Part of a series of meetings constituting an ongoing forum for sharing and evaluating the results of different methods and systems for the automatic production of language resources, this half-day workshop focuses on (semi-)automatic methods for merging language resources, such as lexicons, corpora and grammars.
This workshop is co-located with the LREC 2012 Conference (http://www.lrec-conf.org/lrec2012/).
Call for Papers:
This half-day workshop is meant to be part of a series of meetings constituting an ongoing forum for sharing and evaluating the results of different methods and systems for the automatic production of language resources (the first one was the LREC 2010 Workshop on Methods for the Automatic Production of Language Resources and their Evaluation Methods). The main focus of this workshop is on (semi-)automatic means of merging language resources, such as lexicons, corpora and grammars. Merging makes it possible to re-use, adapt, and enhance existing resources, alongside new, automatically created ones, with the goal of reducing the manual intervention required in language resource production, and thus ultimately production costs.
The topics of the workshop are related to best practices, methods, techniques and experimental results regarding the merging of various types of language resources, such as lexicons and corpora, especially in support of language technology applications. In particular, new methods for automatic merging with a view towards reducing human intervention will be most welcome.
Topics for submission include, but are not limited to:
- Experiments on (semi-)automatic merging of automatically produced resources
- Experiments on the merging of two or more existing resources containing the same or different levels of linguistic information
- Studies or experiments on merging resources at different levels of granularity (corpora, lexicons, grammars)
- Studies or experiments on unifying, mapping or converting encoding formats
- Comparison between different resources and mapping algorithms to provide desired merging
- Use of linguistic information from different sources in high-level language applications
- Use of new, merged language resources in language technology applications
Interested participants must submit a preliminary paper of about 4-6 pages including references (between 2000-2500 words). For the submission please use the online form on START LREC Conference Manager at:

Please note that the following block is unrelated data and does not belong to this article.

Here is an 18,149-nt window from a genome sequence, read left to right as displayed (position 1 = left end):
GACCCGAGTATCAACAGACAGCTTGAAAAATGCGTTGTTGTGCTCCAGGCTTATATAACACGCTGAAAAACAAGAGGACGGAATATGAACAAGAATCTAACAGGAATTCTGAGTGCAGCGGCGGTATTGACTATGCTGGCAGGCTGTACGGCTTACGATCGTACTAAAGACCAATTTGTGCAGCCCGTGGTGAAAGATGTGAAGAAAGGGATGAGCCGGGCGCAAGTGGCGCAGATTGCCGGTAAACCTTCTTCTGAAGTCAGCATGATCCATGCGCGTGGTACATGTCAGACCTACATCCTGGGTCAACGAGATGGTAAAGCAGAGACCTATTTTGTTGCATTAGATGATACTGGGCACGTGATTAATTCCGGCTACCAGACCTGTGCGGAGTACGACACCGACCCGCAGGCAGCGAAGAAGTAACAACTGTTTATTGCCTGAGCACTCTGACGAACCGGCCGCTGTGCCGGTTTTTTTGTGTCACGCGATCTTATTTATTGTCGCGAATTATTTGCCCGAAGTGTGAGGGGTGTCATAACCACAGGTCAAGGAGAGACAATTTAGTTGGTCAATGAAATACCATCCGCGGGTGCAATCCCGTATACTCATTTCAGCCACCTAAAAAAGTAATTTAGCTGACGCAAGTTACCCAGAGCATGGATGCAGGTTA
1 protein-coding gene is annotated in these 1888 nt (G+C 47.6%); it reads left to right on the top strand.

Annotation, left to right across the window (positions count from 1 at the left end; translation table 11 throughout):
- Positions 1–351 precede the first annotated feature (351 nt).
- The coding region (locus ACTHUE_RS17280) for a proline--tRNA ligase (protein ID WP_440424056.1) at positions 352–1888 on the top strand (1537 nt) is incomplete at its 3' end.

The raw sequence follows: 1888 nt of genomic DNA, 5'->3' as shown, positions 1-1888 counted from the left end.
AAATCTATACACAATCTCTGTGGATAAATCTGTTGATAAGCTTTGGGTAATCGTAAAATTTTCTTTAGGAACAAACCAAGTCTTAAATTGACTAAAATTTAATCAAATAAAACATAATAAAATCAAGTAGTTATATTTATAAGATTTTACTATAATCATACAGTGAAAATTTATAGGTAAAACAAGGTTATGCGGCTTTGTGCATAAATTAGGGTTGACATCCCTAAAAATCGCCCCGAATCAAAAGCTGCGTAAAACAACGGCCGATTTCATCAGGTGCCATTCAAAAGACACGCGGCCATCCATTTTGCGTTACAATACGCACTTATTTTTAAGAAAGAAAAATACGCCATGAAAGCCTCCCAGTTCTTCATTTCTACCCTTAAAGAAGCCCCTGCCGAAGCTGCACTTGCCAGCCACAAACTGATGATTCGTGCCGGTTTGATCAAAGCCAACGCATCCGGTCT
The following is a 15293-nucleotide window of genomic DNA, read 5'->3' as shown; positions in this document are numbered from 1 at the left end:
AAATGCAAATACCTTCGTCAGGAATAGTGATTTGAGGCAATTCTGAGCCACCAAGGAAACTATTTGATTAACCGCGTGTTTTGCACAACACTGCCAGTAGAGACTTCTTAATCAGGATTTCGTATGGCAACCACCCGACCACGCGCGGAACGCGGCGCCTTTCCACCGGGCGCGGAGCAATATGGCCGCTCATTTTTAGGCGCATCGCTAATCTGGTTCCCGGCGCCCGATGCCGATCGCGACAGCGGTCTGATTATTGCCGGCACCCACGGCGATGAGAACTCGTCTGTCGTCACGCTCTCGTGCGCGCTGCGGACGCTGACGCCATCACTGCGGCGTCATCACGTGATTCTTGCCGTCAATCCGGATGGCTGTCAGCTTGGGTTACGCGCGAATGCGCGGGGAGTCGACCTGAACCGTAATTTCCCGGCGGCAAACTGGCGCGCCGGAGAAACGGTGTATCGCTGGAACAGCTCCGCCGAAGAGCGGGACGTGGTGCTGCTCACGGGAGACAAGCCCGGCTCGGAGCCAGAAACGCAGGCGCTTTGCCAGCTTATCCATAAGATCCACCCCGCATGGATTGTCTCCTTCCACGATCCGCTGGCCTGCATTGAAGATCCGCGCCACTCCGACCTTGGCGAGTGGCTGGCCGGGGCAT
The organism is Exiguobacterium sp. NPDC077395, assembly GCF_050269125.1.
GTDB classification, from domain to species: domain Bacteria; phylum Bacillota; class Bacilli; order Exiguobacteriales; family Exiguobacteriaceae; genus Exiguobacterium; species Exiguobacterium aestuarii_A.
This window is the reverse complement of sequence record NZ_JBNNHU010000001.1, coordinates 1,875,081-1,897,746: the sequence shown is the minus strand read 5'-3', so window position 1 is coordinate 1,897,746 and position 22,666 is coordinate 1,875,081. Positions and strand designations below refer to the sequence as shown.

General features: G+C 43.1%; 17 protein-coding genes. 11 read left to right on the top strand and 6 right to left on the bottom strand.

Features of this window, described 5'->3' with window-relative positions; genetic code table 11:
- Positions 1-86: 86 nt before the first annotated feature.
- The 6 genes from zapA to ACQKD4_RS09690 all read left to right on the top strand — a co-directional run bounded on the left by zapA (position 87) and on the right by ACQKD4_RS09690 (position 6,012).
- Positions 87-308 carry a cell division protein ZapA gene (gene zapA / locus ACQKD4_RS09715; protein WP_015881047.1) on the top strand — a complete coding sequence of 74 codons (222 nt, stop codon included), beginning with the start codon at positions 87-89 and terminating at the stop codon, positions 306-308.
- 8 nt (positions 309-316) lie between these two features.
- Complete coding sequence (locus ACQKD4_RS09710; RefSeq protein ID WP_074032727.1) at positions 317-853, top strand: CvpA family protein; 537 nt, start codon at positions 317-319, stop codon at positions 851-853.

When submitting a paper from the START page, authors will be asked to provide essential information about resources (in a broad sense, i.e. also technologies, standards, evaluation kits, etc.) that have been used for the work described in the paper or are a new result of your research.
For further information on this new initiative, please refer to:
Papers will be peer-reviewed by the workshop Program Committee.
Deadline for paper submission: 15 February 2012
Notification of acceptance: 15 March 2012
Submission of camera-ready version of papers: 31 March 2012
Workshop date: 22 May 2012 - afternoon session
Núria Bel, UPF, Barcelona, Spain
Maria Gavrilidou, ILSP-'Athena', Athens, Greece,
Monica Monachini, CNR-ILC, Pisa, Italy
Valeria Quochi, CNR-ILC, Pisa, Italy
Laura Rimell, University of Cambridge, UK
Victoria Arranz, ELDA, Paris, France
Paul Buitelaaar, National University of Ireland, Galway, Ireland
Nicoletta Calzolari, CNR-ILC, Pisa, Italy
Olivier Hamon, ELDA, Paris, France
Aleš Horák, Masaryk University, Brno, Czech Republic
Nancy Ide, Vassar College, Mass. USA
Bernardo Magnini, FBK, Trento, Italy
Paola Monachesi, Utrecht University, Utrecht, The Netherlands
Jan Odijk, , Utrecht University, Utrecht, The Netherlands
Muntsa Padró, IULA, Barcellona, Spain
Karel Pala, Masaryk University, Brno, Czech Republic
Thierry Poibeau University of Cambridge, UK and CNRS, Paris, France
Benoît Sagot, INRIA, Paris, France
Kiril Simov, Bulgarian Academy of Sciences, Sofia, Bulgaria
Claudia Soria, CNR-ILC, Pisa, Italy
Maurizio Tesconi, CNR-IIT, Pisa